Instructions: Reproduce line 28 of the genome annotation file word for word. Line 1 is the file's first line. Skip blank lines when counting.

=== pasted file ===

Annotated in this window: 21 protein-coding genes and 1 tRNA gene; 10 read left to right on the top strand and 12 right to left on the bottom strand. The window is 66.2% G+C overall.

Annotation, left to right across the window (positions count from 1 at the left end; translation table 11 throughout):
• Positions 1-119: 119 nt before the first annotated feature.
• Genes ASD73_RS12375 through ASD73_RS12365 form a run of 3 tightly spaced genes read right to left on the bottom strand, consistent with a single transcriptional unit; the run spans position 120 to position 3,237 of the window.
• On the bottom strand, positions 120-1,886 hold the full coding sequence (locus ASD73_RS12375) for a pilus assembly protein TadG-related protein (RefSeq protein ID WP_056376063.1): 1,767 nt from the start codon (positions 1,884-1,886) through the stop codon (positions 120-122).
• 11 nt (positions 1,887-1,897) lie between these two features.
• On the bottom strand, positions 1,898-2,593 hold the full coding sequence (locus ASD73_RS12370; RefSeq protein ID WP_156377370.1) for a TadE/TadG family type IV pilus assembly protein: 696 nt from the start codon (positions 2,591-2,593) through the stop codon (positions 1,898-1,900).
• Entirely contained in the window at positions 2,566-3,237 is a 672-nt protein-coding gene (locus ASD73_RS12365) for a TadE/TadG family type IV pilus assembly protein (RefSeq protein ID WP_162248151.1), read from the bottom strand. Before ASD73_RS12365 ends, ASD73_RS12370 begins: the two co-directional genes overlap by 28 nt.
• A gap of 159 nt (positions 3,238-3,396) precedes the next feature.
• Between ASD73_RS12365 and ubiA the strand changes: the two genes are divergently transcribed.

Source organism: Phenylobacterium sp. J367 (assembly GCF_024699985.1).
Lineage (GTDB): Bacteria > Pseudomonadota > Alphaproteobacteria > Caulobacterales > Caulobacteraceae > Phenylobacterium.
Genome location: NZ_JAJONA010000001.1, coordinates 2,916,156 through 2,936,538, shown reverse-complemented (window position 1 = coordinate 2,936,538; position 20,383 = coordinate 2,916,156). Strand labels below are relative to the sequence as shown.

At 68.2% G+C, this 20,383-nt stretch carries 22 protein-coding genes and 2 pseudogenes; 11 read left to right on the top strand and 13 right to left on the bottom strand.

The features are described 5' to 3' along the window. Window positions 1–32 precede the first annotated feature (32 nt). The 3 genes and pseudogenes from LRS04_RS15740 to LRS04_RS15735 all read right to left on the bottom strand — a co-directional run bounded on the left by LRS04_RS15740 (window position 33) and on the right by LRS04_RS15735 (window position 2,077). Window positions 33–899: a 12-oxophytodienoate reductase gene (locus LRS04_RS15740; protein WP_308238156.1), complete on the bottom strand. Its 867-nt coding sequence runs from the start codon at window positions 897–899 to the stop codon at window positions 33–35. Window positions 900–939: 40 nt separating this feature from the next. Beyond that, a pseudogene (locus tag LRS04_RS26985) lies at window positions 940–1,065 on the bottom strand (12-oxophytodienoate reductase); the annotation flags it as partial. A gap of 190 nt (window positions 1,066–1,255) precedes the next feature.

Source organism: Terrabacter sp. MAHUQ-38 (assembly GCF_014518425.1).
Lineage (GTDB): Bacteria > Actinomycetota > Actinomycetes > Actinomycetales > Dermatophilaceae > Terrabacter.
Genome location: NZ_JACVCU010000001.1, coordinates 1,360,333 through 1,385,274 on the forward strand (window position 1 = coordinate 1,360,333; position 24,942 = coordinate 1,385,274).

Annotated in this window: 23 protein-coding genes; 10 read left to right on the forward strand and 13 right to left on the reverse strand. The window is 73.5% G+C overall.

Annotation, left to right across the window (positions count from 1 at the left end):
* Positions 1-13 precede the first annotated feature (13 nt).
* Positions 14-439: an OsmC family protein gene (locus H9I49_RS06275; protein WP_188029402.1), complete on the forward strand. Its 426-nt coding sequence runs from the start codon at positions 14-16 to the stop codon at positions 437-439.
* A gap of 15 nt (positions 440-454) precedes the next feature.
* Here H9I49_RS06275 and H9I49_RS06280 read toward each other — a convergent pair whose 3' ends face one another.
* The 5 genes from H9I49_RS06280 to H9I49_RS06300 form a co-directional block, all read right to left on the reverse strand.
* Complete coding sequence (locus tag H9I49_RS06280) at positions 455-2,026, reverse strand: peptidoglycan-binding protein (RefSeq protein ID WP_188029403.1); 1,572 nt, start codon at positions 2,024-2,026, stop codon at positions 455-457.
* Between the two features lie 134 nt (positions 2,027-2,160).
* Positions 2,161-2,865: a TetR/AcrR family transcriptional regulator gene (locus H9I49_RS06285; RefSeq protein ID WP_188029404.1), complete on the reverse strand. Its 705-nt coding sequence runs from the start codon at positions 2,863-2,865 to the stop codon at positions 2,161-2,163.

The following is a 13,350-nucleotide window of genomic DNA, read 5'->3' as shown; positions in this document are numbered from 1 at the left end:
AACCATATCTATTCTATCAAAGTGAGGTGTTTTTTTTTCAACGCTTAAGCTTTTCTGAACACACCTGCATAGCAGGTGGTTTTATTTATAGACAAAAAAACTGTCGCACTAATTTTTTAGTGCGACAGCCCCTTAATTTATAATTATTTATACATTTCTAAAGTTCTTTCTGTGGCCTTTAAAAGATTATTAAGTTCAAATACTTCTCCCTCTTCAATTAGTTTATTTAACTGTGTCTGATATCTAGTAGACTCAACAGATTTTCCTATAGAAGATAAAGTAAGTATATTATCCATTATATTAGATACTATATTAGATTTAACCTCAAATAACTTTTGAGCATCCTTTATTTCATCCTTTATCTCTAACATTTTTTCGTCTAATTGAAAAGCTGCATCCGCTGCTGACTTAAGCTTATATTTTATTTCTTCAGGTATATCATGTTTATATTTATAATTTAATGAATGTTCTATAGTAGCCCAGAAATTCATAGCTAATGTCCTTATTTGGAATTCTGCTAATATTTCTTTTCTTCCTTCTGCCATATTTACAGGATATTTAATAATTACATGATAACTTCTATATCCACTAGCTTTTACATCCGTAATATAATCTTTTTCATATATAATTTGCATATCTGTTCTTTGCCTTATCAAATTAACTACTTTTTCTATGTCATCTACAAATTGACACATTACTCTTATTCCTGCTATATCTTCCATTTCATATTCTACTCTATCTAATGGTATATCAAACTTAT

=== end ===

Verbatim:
* Positions 2,161-2,865: a TetR/AcrR family transcriptional regulator gene (locus H9I49_RS06285; RefSeq protein ID WP_188029404.1), complete on the reverse strand. Its 705-nt coding sequence runs from the start codon at positions 2,863-2,865 to the stop codon at positions 2,161-2,163.